And I find that when I am and when I choose fear, I do some crazy stuff—stuff that does NOT tend to work out in the long run. When I am and I choose love…wow. Even if everything goes to heck, I’m still happy with my choice. How does THAT happen? I don’t know. But the trick is choosing love in the moment, without thinking of the future. And no, I don't mean tell your kid to have that third brownie because you're in the moment and don't need to think about stomachaches. No. Love, in that moment, is the difficult answer. Enough brownies.

So I’d like to say that I am. And I’m choosing love whenever I can manage it. And I have to recognize that Jonathan Larson figured it all out, all the wisdom of our modern era, and put it into one song. Be. Choose love over fear.

There's only us
There's only this
Forget regret or
Life is yours to miss
No other road, no other way
No day but today

I can't control                                      Will I lose my dignity
My destiny                                          Will someone care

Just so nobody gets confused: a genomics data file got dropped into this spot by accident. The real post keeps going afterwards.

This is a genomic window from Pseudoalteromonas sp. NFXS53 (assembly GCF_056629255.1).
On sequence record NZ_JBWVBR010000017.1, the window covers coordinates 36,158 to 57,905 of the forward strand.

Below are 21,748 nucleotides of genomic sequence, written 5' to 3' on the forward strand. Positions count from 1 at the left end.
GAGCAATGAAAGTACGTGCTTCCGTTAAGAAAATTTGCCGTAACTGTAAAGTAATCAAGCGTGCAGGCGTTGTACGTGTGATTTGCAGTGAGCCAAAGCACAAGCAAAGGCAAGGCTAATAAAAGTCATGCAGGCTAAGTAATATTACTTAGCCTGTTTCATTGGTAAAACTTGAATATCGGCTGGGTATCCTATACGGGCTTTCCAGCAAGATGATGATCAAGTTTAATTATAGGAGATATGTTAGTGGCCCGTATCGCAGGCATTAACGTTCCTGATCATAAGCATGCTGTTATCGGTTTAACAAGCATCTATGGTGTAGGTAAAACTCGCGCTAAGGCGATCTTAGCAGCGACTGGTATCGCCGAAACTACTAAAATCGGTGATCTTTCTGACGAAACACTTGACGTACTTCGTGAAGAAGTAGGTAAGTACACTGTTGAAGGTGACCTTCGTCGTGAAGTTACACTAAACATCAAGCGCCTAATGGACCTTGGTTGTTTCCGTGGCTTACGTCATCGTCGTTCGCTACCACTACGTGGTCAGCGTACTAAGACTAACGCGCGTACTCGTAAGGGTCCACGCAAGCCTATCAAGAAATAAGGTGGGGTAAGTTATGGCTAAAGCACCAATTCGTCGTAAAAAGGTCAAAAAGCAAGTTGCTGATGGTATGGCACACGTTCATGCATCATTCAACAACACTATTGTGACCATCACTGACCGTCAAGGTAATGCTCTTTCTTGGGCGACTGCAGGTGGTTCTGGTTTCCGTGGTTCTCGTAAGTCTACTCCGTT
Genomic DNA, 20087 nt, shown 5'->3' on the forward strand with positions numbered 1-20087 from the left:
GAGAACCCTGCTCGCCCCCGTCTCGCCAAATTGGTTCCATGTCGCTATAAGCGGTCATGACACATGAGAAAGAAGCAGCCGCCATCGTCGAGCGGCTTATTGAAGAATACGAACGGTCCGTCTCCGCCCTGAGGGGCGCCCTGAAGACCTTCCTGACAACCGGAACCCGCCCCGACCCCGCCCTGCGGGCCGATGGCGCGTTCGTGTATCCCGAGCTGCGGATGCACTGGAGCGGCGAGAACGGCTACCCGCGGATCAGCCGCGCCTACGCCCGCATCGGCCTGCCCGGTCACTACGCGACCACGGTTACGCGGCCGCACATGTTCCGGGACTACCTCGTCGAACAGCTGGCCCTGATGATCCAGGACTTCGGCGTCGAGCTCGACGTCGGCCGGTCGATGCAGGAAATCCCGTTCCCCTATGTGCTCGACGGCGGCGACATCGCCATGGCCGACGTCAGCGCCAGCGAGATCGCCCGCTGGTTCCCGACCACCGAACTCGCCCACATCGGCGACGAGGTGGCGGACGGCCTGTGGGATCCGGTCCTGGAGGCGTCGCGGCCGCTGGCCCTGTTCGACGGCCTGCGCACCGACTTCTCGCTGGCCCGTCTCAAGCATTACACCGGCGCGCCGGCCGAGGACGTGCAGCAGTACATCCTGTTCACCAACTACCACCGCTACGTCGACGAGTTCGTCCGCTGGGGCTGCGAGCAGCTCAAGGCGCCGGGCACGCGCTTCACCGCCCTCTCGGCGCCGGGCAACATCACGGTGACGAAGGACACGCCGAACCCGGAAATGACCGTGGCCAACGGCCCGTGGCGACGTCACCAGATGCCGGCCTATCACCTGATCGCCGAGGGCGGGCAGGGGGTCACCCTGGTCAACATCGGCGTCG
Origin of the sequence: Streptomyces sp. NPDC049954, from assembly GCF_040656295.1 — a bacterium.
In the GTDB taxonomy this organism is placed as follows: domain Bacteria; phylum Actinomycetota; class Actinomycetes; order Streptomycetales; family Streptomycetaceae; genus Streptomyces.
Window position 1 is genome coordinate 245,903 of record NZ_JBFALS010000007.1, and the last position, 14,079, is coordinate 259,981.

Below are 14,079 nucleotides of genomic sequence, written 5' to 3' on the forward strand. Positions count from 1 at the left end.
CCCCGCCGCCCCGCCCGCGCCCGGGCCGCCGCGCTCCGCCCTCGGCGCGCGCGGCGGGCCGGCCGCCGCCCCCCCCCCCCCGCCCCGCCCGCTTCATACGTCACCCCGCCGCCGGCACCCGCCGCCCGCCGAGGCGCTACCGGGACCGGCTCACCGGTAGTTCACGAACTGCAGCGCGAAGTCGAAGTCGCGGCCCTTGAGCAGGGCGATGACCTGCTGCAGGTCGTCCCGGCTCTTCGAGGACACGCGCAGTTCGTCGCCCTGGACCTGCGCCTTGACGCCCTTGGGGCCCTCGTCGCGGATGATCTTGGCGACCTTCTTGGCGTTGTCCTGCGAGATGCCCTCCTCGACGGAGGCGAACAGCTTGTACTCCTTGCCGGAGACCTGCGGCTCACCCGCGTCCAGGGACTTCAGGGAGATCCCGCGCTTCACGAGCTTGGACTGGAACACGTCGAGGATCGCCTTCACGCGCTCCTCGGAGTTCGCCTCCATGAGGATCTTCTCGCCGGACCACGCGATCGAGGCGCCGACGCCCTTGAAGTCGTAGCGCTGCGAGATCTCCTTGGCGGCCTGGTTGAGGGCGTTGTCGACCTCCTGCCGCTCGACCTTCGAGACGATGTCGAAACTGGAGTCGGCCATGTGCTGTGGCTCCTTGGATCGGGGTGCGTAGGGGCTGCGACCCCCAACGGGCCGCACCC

I trust my soul                                     Will I wake tomorrow
My only goal                                       From this nightmare?

Is just to be

So there you go. Be. Love. Listen to Rent.

Wednesday, July 8, 2015

Stages of Shakeology®

It’s sweeping the nation, but you still haven’t tried it. Why not? In all likelihood, you have simply gotten stuck in one of the early Stages of Shakeology®. Don’t worry—once you become aware of all the stages, you, too, can progress from Skeptic to Spatula-Licker in no time!

So, without further ado, I give you...The Stages of Shakeology®!

1.       You Hear a Rumor—You think, Another multi-level marketing thing. Who needs another sugar-laden “protein” drink? Geez.
2.       A Friend Tries It—You think, Wow. I can’t believe a friend of mine (let’s call that friend “The Healthy One”) fell for it. Geez.